“The myth of a feminist ‘end of history'” – The Guardian

By Helen Lewis

Source: Ellie Foreman-Peck

Source: Ellie Foreman-Peck

There’s a moment at the end of the film Suffragette that makes you gasp. Before the credits roll a simple list scrolls down the screen showing when women got the vote in countries around the world. It starts with New Zealand (1893) and ends with Saudi Arabia (2015), but the name that provokes the gasps is Switzerland. Gorgeous, snow-topped Switzerland, with its adorable cuckoo clocks and dubious attitude to Nazi gold, didn’t give women the vote until 1971.

For context, that’s after a man walked on the moon and the Beatles had broken up. “I don’t know what it is, but for some reason that seems to be the one that gets people,” agreed Suffragette’s writer Abi Morgan when I mentioned this to her. “I think it’s something about, you know, they make good chocolate – so surely they gave equality to women.”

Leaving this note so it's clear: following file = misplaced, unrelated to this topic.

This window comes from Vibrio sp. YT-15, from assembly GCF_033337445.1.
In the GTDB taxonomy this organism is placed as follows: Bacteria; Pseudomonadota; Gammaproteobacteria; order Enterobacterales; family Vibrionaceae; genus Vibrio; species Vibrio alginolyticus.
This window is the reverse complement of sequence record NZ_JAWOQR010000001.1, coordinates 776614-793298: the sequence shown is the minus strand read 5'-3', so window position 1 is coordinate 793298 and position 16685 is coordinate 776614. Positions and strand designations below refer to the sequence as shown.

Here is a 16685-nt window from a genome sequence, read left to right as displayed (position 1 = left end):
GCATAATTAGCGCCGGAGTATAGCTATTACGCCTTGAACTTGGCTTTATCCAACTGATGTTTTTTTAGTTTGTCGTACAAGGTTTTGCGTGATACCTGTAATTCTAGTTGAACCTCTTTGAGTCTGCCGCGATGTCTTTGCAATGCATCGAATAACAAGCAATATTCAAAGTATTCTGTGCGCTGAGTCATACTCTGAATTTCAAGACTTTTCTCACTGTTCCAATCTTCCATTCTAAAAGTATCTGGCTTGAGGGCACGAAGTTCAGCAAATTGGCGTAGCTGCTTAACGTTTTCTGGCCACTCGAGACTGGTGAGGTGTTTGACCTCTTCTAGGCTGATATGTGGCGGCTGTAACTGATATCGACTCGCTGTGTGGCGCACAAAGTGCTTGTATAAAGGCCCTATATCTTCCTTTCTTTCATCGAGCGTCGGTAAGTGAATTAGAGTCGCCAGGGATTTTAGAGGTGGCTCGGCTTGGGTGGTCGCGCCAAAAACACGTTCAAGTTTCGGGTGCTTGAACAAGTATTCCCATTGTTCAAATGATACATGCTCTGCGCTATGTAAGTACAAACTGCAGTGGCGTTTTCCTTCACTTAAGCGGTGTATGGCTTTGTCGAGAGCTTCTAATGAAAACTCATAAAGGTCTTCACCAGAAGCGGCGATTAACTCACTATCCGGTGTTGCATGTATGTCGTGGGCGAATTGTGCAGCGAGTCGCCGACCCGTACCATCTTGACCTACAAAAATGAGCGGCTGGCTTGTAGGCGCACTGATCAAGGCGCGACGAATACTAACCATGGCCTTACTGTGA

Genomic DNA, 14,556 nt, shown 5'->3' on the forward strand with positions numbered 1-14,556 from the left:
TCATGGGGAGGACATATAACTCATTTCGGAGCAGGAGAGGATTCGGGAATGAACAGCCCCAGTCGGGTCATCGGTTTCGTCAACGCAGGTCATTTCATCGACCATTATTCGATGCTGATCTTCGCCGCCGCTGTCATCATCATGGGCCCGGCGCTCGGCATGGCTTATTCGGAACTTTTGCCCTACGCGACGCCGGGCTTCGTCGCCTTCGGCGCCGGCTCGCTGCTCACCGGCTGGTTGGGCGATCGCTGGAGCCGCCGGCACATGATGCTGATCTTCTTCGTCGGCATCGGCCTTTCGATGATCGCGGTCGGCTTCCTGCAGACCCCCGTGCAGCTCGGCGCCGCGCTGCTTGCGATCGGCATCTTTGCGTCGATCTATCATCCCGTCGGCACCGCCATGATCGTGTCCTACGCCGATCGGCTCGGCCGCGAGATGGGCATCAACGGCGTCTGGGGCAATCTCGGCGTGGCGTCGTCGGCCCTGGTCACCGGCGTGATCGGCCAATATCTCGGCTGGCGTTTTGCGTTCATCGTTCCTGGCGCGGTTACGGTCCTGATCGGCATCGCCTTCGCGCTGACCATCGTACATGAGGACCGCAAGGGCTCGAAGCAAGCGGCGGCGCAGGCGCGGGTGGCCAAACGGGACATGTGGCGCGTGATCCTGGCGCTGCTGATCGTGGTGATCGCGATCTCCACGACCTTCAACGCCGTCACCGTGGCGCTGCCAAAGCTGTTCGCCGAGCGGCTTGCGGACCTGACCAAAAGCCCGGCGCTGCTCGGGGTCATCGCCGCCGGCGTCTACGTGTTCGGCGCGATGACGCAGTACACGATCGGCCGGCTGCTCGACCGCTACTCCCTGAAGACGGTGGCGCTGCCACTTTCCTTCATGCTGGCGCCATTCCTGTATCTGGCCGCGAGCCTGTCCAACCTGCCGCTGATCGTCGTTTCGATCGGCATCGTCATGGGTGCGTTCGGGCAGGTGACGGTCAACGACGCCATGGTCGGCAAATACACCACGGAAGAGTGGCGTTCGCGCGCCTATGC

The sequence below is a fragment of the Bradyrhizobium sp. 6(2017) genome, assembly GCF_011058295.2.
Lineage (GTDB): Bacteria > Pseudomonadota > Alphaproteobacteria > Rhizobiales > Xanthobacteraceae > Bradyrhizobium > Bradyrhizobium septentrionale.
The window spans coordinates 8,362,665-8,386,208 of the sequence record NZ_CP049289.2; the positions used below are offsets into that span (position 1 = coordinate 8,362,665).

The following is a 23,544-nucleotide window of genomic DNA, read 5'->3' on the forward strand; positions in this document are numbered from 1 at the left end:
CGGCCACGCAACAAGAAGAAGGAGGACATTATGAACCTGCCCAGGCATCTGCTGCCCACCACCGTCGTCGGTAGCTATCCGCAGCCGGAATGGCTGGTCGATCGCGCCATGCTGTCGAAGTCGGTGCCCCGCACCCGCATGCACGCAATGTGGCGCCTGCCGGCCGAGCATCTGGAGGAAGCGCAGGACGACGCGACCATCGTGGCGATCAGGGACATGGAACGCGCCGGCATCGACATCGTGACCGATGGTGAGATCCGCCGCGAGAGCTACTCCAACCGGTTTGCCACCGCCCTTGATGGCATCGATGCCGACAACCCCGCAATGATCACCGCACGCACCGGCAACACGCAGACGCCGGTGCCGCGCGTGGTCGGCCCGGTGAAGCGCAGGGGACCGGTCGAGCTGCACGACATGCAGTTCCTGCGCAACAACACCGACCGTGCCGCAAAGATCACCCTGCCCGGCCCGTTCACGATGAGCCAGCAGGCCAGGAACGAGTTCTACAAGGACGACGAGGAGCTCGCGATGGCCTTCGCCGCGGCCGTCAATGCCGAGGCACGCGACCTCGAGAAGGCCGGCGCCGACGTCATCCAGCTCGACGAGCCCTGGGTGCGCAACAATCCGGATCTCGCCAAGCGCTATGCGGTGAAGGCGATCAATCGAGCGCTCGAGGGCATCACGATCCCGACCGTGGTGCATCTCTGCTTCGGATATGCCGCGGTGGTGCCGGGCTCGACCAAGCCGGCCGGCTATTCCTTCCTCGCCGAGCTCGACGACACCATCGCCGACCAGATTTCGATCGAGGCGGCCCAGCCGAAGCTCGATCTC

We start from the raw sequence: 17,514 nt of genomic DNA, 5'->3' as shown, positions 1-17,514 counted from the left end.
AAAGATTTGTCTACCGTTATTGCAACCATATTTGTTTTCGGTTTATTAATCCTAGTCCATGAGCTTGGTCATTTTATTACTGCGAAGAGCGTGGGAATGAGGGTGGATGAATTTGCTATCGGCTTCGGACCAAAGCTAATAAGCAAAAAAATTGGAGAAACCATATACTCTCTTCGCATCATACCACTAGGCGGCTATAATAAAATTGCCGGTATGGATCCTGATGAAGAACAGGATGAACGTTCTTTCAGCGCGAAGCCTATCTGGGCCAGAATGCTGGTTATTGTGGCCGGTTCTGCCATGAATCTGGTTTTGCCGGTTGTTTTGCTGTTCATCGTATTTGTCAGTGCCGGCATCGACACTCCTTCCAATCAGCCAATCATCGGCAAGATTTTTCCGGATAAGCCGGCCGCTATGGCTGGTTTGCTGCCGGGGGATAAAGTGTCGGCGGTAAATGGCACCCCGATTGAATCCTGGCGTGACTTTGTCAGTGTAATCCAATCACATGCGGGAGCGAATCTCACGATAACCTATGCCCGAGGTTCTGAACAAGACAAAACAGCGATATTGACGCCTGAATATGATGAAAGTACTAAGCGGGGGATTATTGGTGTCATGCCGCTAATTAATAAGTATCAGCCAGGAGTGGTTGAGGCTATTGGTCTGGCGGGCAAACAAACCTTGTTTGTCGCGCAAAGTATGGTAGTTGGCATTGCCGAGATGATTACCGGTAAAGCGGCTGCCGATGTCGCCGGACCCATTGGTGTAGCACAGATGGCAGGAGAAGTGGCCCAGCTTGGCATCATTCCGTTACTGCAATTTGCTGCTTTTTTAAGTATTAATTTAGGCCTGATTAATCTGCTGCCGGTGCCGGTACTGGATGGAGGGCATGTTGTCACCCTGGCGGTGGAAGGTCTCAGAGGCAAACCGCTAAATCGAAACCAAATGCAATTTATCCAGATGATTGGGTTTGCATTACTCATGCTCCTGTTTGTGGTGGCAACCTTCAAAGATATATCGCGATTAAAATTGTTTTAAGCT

Although I’m not discounting the chocolate connection, I have my own theory. Audiences are surprised because Switzerland is supposedly full of People Like Us: it’s an affluent western European nation, not a sand-blasted theocracy or a dirt-poor African dictatorship. And People Like Us believe in women’s equality. Don’t we?

Continue reading…

‘The agony of living with bound feet: Chinese woman, 84, reveals how her feet were broken and bound when she was just six years old’ – DailyMail

Photo: BBC/Silver River

Photo: BBC/Silver River

By Lucy Waterlow

A Chinese woman has revealed how she endured having her feet bound when she was only six years old, even though the painful procedure had been outlawed.

Wang Huiyuan, now 84, who lives in the rural Tonghai County, Yunnan, had the ‘beauty treatment’ in the 1930s, decades after it had been officially banned in 1902.

‘Then it was fashionable to bind feet. Everyone did it. If not, you’d be laughed at, “look at her big, flat feet”. Once I was laughed at, I bound my feet,’ she explained to Dr Amanda Foreman on BBC documentary The Ascent Of Woman.

The octogenarian recalled how the process of binding her feet to make them smaller – an ancient practice that can be dated back to the 13th century – was unbearably painful.

Continue reading…